storm, and we can never just -- let our guard down you have to be prepared for this and i think thousands of people here, emergency responders -- >> paul -- let me -- let me interrupt you. paul, thank you for that thank you very much for your time, paul anderson. i want to take viewers to the president. >> -- members of the armed forces, first responders and most importantly to the families and to the survivors, it's an honor to join you on this very, very solemn occasion this is an occasion that is extraordinary, and it will always be extraordinary. before we begin, i'd like to send our nation's prayers to everyone in the path of hurricanes irma and to everyone suffering through the devastation of hurricane harvey. these are storms of catastrophic
severity and we're marshalling the full resources of the federal government to help our fellow americans in florida, alabama, georgia, texas, louisiana, tennessee, and all of those wonderful places and states in harmal way harm's way. when americans are in need, americans pull together, and we are one country. and when we face hardship, we emerge closer, stronger, and more determined than ever. we're gathered here today to remember a morning that started very much like this one. parents dropped off their children at school travelers stood in line at airports, and getting ready to board flights. here at the pentagon, and at offices all across the country, people began their early meetings then our whole world changed
america was under attack first at the world trade center. then here at the pentagon. and then in pennsylvania the horror and anguish of that dark day were seared into our national memory forever. it was the worst attack on our country since pearl harbor and even worse, because this was an attack on civilians innocent men, women and children whose lives were taken so needlessly for the families with us on this anniversary, we know that not a single day goes by when you don't think about the loved one stolen from your life. today our entire nation grieves with you, and with every family of those 2,977 innocent souls who were murdered by terrorists
16 years ago, each family here today represents a son or daughter, a sister or brother, a mother or father who was taken from you on that terrible, terrible day but no force on earth can ever take away your memories. or diminish your love or break your will to endure and carry on and go forward though we can never erase your pain or bring back those you lost, we can honor their sacrifice by pledging our resolve to do whatever we must to keep our people safe. [ applause ] on that day not only did the world change, but we all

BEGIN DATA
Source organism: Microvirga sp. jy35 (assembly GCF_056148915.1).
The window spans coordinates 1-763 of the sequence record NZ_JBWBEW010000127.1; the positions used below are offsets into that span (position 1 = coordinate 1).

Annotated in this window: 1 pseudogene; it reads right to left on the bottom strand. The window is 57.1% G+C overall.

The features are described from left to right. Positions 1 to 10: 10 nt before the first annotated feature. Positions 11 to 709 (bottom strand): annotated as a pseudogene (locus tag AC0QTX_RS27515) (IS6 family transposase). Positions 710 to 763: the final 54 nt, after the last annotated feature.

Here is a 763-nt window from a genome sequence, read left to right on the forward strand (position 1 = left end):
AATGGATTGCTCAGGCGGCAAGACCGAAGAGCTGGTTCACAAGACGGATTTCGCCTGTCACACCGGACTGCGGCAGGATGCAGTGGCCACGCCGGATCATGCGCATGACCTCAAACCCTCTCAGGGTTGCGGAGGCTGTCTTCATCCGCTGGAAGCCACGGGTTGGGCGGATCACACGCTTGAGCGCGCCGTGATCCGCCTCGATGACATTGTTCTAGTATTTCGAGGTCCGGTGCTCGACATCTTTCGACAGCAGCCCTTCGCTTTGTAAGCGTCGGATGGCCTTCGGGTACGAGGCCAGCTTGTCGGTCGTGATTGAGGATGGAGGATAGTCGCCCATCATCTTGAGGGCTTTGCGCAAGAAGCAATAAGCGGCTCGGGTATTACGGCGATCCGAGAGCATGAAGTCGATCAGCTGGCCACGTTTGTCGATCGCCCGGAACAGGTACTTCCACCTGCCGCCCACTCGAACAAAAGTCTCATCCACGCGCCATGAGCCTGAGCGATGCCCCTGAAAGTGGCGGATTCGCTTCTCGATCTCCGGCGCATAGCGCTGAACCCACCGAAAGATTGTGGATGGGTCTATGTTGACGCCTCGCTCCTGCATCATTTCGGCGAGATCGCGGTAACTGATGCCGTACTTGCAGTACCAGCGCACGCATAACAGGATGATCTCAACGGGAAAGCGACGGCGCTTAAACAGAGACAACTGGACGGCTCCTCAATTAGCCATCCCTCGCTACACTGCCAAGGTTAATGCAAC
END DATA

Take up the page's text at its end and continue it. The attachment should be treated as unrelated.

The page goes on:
changed. our eyes were opened to the depths of the evil we face but in that hour of darkness, we also came together with renewed purpose. our differences never looked so small. our common bonds never felt so strong the sacrifice grounds on which we stand today are a monument to our national unity and to our strength for more than seven decades, the pentagon has stood as a global symbol of american might not only because of the great power it contained within these halls, but because of the incredible character of the people who fill them they secure our freedom. they defend our flag, and they
support our courageous troops all around the world among the 184 brave americans who perished on these grounds, were young enlisted service members, dedicated civil servants who had worked here for decades and veterans who served our nation in korea, in vietnam and in the middle east all of them loved this country, and pledged their very lives to protect it that september morning each of those brave americans died as they had lived, as heroes. doing their duty and protecting us and our country we mourn them. we honor them, and we pledge to never, ever forget them. [ applause ]
we also remember and cherish the lives of the beloved americans who boarded flight 77 at dulles airport that morning every one of them had a family, a story and beautiful dreams each of them had people they loved and who loved them back. and they all left behind a deep emptiness that their warmth and grace once filled so fully and so beautifully the living, breathing soul of america wept with grief for every life taken on that day we shed our tears in their memory, pledged our devotion in their honor, and turned our sorrow into an unstepable resolve to achieve justice in their name the terrorists who attacked us thought they could incite fear
and weaken our spirit, but america cannot be intimidated, and those who try will soon join the long list of vanquished enemies who dared to test our mettle [ applause ] in the years after september 11th, more than 5 million young men and women have joined the ranks of our great military to defend our country against barbaric forces of evil and destruction. american forces are relentlessly pursuing and destroying the enemies all civilized people ensuring that these are horrible, horrible enemies, enemies like we've never seen before but we're ensuring that they never again have a safe haven to launch attacks against our country.
we are making plain to these savage killers that there is no dark corner beyond our reach no sanctuary beyond our grasp, and nowhere to hide anywhere on this very large earth. since 9/11, nearly 7,000 service members have given their lives fighting terrorists around the globe. some of them rest just beyond this fence in the shrine to our nation's heroes on the grounds of arlington national cemetery they came from all backgrounds, all races, all faiths, but they were all there to dedicate their lives, and they defend our one great american flag. [ applause ]